In 1961, a number of anti-gay laws--and the brutal punishments attached to them--were repealed. Founded in 1923, the American law Instituted was historically one of the most influential legal organizations in the United States. In the early 1960s, the organization issued an opinion that stated that all victimless crime laws—including those that banned intercourse between consenting adults—should be abolished. The state of Illinois adopted this opinion in 1961 and formally repealed their sodomy law—a law that brutally punished all forms of homosexuality. Connecticut followed suit 8 years later and removed all laws prohibiting homosexual acts from the books. Although the repeal of these laws marked a momentous run in the gay rights movement, the majority of states ignored the American Law Institute’s recommendation and continued to classily homosexual activities as felonies or sex crimes. 


The Stonewall Riots:
The late 1960s (and more specifically 1969) is regarded as the period that the gay rights movement in the United States reached its tipping point. Before this era, there was a palpable disconnect between political progress and tangible results—the fight for gay rights was often ignored by political leaders who were afraid of losing votes. 
The Stonewall Riots are one of the more recognizable moments in the gay rights movement. In 1969, the New York Police Department raided a gay bar in Greenwhich Village, arresting drag performers, patrons and employees. Following the raid, a crowd of roughly 2,000 gay, lesbian, bisexual and transgender supporters of the establishment bombarded the police. The crowd’s demands were simple: do not use authority to unjustly arrest citizens who wish to celebrate their sexuality in a lawful manner. The stronghold sparked three days of riots. A year after the Stonewall riots broke-out, gay activists, throughout the United States, held a parade to commemorate the resistance. 


The Democratic Party Supports Gay Rights:
During the 70’s, four primary issues galvanized the conservative party: birth control, abortion, pornography and homosexuality. Prominent members of the right supported Ronald Regan and other leaders during the 1980 election. To oppose this conservative viewpoint, Democratic leaders supported the gay rights movement by stating: “All citizens of the United States are protected from discriminatory actions based on their national origin, color, religion, language, age, sex and sexual orientation. The Democratic party viewed the gay rights movement not only as a political tool but as an important constitutional right—the founding fathers explicitly stated that all men are created equal.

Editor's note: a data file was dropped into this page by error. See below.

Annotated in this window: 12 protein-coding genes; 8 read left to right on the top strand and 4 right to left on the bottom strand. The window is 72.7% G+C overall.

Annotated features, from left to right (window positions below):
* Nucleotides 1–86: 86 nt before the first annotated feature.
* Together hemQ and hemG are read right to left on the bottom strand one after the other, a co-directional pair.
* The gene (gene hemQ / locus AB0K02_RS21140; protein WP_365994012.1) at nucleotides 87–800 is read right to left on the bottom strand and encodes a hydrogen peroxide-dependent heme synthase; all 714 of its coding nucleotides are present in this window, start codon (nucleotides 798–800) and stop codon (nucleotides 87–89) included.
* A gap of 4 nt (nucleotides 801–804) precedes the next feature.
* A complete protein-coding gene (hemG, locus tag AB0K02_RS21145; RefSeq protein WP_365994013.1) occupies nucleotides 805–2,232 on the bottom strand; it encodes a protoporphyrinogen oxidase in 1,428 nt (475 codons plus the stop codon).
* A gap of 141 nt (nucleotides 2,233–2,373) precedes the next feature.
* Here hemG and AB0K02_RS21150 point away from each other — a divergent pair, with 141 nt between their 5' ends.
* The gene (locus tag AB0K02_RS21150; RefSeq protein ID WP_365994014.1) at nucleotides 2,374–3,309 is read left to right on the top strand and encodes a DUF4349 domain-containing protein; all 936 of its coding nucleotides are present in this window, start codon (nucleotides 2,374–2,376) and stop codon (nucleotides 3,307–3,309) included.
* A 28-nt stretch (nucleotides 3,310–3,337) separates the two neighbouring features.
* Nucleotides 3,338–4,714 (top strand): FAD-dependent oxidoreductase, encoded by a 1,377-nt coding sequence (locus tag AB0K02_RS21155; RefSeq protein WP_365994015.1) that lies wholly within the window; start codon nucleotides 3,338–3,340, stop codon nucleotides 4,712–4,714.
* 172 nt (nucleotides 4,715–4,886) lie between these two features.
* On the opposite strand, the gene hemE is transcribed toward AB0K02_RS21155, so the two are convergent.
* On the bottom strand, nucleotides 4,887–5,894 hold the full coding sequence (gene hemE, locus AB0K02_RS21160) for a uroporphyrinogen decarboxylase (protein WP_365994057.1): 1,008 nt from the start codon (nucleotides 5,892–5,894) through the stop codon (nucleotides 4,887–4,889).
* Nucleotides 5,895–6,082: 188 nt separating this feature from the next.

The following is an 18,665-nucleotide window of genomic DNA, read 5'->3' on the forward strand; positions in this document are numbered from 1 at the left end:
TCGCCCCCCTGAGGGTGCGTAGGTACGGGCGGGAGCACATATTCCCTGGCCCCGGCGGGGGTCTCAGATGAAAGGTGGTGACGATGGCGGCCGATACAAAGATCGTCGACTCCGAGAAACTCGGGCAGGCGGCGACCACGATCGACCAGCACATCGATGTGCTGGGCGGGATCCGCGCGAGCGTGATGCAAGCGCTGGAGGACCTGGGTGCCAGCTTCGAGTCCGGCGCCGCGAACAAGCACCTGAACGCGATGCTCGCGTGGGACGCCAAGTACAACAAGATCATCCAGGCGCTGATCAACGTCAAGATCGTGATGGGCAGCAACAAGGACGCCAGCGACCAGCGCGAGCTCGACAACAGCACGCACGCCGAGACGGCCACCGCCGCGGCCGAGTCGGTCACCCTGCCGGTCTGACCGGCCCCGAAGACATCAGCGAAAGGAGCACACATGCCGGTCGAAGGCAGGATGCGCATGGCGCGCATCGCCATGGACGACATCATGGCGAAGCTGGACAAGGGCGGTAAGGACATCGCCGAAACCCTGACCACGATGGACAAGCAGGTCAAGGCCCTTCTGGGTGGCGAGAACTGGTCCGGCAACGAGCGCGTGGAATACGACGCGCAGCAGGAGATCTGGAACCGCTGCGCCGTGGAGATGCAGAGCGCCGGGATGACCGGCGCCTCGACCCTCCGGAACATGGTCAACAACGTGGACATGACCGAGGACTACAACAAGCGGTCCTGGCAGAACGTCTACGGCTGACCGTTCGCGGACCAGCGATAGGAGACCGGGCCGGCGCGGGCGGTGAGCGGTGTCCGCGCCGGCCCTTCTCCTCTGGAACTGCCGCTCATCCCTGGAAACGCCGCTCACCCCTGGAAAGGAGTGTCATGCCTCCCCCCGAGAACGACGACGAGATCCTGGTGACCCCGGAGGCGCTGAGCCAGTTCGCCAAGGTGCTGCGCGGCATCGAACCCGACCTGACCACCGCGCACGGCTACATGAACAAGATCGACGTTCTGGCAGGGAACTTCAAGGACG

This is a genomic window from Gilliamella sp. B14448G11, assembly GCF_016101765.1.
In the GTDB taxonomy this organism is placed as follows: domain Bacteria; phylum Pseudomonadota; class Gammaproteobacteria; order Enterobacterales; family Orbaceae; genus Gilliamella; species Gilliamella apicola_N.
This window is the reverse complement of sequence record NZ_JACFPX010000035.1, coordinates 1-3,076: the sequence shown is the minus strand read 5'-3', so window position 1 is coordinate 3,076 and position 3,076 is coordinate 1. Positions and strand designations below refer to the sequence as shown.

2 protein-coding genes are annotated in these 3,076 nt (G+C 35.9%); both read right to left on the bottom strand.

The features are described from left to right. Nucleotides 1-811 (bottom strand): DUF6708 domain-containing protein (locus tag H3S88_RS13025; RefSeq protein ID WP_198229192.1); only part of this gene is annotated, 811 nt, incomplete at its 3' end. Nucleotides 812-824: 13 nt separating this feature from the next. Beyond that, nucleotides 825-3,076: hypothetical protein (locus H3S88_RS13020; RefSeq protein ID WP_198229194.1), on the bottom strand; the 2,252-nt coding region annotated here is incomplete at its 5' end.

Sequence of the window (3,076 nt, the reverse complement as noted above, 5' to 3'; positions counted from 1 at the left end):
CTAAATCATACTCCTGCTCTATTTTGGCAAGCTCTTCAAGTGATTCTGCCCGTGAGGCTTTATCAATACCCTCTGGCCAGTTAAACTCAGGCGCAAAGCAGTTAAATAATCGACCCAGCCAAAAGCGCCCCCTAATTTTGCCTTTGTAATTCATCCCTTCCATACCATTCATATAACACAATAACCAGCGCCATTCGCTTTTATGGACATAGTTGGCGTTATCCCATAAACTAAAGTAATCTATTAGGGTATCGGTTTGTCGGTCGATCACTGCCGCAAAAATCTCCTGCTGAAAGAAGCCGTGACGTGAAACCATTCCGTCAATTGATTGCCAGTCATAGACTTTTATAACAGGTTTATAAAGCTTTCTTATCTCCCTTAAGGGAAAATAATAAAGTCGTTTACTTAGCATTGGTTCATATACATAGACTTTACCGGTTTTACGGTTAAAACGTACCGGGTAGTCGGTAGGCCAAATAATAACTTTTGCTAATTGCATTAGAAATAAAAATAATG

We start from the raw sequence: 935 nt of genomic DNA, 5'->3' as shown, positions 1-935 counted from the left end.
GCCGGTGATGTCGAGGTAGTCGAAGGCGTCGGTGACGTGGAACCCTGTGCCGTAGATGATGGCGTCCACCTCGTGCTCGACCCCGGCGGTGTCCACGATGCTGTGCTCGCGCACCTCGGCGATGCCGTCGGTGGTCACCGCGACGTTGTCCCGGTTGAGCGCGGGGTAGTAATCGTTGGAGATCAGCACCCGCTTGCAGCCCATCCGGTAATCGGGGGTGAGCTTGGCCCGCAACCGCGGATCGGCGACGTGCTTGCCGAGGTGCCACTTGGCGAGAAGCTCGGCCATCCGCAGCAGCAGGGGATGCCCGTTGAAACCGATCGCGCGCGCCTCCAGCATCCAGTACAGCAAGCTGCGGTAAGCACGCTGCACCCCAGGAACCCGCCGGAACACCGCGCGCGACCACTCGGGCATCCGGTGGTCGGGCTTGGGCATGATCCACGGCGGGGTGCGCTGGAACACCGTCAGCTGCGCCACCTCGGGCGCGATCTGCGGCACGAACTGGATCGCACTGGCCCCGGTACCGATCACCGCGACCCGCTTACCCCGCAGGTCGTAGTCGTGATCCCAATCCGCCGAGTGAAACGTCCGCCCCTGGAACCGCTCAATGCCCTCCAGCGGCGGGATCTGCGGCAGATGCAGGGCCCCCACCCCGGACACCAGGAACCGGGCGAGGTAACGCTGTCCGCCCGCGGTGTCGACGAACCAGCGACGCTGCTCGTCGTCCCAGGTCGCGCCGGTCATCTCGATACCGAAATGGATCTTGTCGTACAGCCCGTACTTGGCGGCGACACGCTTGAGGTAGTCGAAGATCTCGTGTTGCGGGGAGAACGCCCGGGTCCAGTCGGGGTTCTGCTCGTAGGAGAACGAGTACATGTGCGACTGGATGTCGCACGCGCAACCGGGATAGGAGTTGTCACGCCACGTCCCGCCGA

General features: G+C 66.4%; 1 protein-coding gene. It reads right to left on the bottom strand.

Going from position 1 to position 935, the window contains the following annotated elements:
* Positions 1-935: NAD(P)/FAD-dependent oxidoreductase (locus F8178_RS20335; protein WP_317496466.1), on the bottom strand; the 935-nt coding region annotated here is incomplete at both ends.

The Adoption of the First Domestic Partnership Ordinance: 
When the gay rights movement gained momentum regarding the ability to openly express love for a same sex partner, the LGBT community aimed at reworking the institution of marriage to include civil unions, domestic partnerships or ambitiously same-sex marriages. 
A primary component of the gay rights movement was the recognition of relationships and LGBT households. In response to their efforts, the city of Berkeley, California became the first to offer the LGBT community with the same partnership benefits awarded to heterosexual couples. Note: these same-sex domestic partnership privileges were only available to lesbian and gay school district and city employees. 


Huge Changes Sparked by the Hawaii Supreme Court:
In Baehr v. Lewin, three homosexual couples challenged Hawaii’s heterosexual-only marriage law, claiming that the legislation was unconstitutional. The couples won; the state Supreme Court ruled that barring a “compelling state interest” the state could not prohibit same sex couples from marrying without infringing on its own equal protection statutes. The state legislature quickly amended the constitution to overrule the Court. This case sparked the national debate regarding same sex marriages and the vehement efforts of those state legislatures who attempted to ban it. 
In 1999, California established a statewide domestic partnership registry for same sex couples. The policy in its original form only offered hospital visitation rights to same sex couples; however, over time a number of benefits—including all state benefits that are commonly awarded to married couples—were added to the ordinance. 
Following California’s adoption of the state-wide domestic partnership policy, the state of Vermont created a civil union—a separate but equal alternative to marriage that grants homosexual couples the universal rights that awarded to married couples. California’s efforts in offering voluntary domestic partnerships gave way to a seismic sociological shift regarding gay rights—the majority of states during this time granted rights to homosexual couples because their respective state court systems found that block marriage rights to same-sex couples based solely on the individual’s sexual orientations violated the constitution’s equal protection clause. 
Despite the considerable progress, homosexual intercourse was still illegal in 14 states in the U.S. These laws, though rarely enforced, were a symbolic function—a reminder that the federal government does not approve of homosexual activities. 
In Texas, police responding to a neighbor’s complaint, interrupted two men participating in homosexual sex in their own apartment. The gay couple was arrested on site for sodomy. The couple took their case to the Supreme Court, which ruled in favor of the men by striking down the state’s sodomy law. 
Following the abolishment of all sodomy laws, several states established that homosexual couples could achieve basic partnership rights through a separate-but-equal standard of civil unions and domestic partnerships. This thought; however, was met with little action, as the states did not honor the concept of marriage equality with respect to homosexual couples until 2004.
In Goodridge v. the Department of Public Health seven gay couples challenged Massachusetts’ heterosexual-only marriage laws. The 4-3 decision in favor of Goodridge mandated that marriage, as an institution in end of itself, must be offered to same-sex couples.